The chemical structure of DNA I - Genes - the units of inheritance (3/10)

Uploaded by OUlearn on 25.07.2008

This is Tübingen in southern Germany.
Its castle was the unlikely setting
for a breakthrough in molecular biology.
Friedrich Miescher was a young researcher
stationed at the laboratory here.
On the advice of his uncle, he studied the cell nucleus.
His experimental material was white blood cells
taken from the pus-soaked bandages
of wounded soldiers at the local hospital.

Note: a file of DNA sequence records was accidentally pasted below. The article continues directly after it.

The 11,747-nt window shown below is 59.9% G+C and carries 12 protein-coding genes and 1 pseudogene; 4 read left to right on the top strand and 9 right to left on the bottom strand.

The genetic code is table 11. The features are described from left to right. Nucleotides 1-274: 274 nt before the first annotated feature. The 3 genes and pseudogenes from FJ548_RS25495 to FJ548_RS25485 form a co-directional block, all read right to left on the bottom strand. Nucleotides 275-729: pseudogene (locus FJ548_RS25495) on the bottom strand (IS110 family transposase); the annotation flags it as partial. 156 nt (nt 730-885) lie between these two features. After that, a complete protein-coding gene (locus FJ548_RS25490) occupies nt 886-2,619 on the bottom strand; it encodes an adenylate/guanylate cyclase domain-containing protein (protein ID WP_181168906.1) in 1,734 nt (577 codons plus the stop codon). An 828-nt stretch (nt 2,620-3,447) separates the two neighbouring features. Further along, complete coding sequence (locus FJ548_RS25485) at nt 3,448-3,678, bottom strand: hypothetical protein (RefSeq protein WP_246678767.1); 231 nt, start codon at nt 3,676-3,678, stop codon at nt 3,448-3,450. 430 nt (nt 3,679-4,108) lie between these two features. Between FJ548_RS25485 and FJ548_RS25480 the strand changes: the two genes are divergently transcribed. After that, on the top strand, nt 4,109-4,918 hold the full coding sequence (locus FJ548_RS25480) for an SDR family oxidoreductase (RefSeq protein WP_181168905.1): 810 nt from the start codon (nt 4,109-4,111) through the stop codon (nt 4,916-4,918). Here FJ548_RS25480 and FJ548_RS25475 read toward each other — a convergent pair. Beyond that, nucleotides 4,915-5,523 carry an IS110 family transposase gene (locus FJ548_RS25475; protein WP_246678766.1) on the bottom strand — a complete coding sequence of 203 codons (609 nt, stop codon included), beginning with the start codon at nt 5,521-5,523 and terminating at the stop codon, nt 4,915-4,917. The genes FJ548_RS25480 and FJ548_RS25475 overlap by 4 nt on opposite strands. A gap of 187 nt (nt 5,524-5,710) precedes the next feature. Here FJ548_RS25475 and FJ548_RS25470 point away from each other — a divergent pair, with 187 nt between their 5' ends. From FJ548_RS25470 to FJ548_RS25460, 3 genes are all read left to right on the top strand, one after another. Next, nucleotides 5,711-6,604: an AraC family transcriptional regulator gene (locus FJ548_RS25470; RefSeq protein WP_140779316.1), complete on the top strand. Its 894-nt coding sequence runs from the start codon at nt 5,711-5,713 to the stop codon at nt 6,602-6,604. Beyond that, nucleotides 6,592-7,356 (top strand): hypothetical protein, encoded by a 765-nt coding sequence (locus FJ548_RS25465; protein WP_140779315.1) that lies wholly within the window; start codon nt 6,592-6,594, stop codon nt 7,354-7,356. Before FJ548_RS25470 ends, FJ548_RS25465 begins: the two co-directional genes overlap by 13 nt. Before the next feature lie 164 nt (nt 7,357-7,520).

In the nucleus, he found protein
but he also isolated another substance,
a long, sticky molecule that he noted was rich in phosphorus.
He called it nuclein. We call it nucleic acid.
He was the first to discover DNA.
This would have been remarkable enough
but Miescher went on how to suggest how it might be used in hereditary.
In a letter to his uncle he wrote
that "molecules of DNA would be quite capable of carrying
"all the richness
"and all the variations of hereditary transmissions
"just as all the words of all languages
"can be carried by just 24 to 30 letters of the alphabet."
His predication of the genetic code came in 1892
but Miescher did not live to see it accepted
The freezing laboratory contributed to his early death from pneumonia.
But, in any case, it would be another 60 years
before science was ready to accept that DNA carried the genetic code.